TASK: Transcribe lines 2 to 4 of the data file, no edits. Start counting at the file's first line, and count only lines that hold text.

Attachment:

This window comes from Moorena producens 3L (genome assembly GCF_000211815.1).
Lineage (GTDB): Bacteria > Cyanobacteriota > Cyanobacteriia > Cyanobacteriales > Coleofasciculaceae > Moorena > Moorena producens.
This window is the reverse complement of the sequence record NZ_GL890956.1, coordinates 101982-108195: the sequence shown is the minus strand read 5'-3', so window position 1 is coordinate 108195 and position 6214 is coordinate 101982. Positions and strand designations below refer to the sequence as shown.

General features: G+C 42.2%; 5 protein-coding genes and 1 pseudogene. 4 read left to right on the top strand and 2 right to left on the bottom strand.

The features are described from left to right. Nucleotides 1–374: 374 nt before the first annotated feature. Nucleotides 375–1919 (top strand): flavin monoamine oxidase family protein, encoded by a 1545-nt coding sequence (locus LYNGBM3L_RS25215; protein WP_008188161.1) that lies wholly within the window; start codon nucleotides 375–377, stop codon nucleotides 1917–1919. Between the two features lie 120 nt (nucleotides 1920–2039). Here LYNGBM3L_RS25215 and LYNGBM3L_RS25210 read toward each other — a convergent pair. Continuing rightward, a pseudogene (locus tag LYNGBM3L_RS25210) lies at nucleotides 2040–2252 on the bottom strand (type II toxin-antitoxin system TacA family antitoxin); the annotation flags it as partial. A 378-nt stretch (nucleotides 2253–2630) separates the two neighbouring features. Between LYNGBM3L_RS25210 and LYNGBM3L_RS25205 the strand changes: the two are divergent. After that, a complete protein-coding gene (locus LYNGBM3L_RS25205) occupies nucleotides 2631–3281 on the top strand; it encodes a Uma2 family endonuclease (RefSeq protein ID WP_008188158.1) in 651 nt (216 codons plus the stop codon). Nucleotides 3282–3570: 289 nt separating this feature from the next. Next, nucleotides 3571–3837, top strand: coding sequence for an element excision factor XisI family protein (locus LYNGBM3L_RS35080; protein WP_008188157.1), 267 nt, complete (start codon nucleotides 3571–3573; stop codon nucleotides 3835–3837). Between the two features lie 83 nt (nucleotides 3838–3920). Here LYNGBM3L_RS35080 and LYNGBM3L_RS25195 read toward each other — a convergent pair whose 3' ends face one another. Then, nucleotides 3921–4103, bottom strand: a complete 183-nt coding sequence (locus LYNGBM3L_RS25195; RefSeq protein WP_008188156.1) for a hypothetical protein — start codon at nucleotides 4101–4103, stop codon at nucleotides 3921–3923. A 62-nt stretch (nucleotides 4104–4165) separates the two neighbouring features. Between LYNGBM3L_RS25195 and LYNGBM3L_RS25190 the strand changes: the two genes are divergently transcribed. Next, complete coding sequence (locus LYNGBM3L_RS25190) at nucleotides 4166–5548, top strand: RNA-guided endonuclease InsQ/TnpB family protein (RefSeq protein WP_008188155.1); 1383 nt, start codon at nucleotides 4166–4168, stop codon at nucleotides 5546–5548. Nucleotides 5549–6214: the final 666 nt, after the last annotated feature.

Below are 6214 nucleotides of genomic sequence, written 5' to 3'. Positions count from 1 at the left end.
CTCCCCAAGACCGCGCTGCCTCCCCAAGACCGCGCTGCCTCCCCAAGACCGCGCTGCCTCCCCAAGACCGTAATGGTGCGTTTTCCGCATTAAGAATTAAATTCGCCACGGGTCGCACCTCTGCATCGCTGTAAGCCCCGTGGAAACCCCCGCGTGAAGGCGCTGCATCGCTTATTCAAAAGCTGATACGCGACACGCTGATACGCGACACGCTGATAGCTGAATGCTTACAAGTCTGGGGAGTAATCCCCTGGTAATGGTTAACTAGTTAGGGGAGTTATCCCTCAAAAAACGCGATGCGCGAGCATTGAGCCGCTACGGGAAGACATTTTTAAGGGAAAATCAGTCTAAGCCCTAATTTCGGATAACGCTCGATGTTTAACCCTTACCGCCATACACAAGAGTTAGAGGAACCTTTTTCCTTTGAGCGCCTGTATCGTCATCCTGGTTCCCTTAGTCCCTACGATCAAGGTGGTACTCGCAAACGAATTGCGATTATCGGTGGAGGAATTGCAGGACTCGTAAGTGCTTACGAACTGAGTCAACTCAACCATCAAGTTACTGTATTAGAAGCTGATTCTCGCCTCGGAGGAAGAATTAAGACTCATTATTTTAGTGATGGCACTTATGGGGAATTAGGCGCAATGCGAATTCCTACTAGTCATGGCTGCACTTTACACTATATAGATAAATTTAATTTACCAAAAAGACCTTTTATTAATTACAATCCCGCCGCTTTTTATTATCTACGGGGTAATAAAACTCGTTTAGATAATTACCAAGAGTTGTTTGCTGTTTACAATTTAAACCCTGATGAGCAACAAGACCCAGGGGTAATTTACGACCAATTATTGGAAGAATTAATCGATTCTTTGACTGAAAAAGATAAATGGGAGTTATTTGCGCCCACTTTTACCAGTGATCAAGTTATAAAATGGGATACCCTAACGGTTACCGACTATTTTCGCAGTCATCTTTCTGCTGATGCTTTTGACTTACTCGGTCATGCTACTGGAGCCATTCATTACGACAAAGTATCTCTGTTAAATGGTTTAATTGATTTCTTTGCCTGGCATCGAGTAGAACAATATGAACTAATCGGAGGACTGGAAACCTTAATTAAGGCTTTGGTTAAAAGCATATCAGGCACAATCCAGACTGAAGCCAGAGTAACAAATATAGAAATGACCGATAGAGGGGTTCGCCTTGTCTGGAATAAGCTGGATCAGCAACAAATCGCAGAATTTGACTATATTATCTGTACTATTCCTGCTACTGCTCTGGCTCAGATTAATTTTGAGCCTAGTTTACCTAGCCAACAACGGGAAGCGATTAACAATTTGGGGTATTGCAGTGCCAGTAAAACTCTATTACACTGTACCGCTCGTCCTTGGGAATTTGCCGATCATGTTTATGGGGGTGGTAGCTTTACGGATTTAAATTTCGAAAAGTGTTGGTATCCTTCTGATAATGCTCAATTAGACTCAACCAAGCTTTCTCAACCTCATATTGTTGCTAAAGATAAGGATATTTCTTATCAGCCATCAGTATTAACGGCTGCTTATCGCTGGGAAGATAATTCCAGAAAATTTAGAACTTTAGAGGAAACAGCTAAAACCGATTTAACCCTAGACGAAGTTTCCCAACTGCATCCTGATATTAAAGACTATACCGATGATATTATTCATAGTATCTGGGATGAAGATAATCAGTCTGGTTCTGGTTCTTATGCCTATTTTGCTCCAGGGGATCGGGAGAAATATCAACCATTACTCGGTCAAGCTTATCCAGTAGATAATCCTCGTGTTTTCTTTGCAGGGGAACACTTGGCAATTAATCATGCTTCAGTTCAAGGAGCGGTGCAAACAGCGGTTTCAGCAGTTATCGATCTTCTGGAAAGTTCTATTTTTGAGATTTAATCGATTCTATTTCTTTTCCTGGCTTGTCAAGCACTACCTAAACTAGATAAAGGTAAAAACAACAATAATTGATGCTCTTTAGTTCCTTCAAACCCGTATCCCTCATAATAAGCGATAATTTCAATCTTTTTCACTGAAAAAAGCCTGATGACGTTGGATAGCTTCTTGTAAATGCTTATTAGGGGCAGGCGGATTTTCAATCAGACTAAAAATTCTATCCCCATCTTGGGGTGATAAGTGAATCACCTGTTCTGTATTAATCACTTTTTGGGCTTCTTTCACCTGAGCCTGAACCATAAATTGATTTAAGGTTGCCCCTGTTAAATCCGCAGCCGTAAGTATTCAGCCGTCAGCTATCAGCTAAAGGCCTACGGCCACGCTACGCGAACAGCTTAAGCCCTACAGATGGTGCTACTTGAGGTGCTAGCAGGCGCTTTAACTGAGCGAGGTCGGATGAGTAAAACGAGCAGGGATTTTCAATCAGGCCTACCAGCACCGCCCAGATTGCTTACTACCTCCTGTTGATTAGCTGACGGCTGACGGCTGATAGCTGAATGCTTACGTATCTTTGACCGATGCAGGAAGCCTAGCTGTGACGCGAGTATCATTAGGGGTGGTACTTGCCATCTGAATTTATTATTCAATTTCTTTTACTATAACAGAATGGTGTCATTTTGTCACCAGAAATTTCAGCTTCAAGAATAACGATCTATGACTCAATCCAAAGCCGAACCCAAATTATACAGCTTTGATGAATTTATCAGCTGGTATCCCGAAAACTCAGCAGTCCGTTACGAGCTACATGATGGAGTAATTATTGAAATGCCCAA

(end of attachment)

Lineage (GTDB): Bacteria > Cyanobacteriota > Cyanobacteriia > Cyanobacteriales > Coleofasciculaceae > Moorena > Moorena producens.
This window is the reverse complement of the sequence record NZ_GL890956.1, coordinates 101982-108195: the sequence shown is the minus strand read 5'-3', so window position 1 is coordinate 108195 and position 6214 is coordinate 101982. Positions and strand designations below refer to the sequence as shown.

General features: G+C 42.2%; 5 protein-coding genes and 1 pseudogene. 4 read left to right on the top strand and 2 right to left on the bottom strand.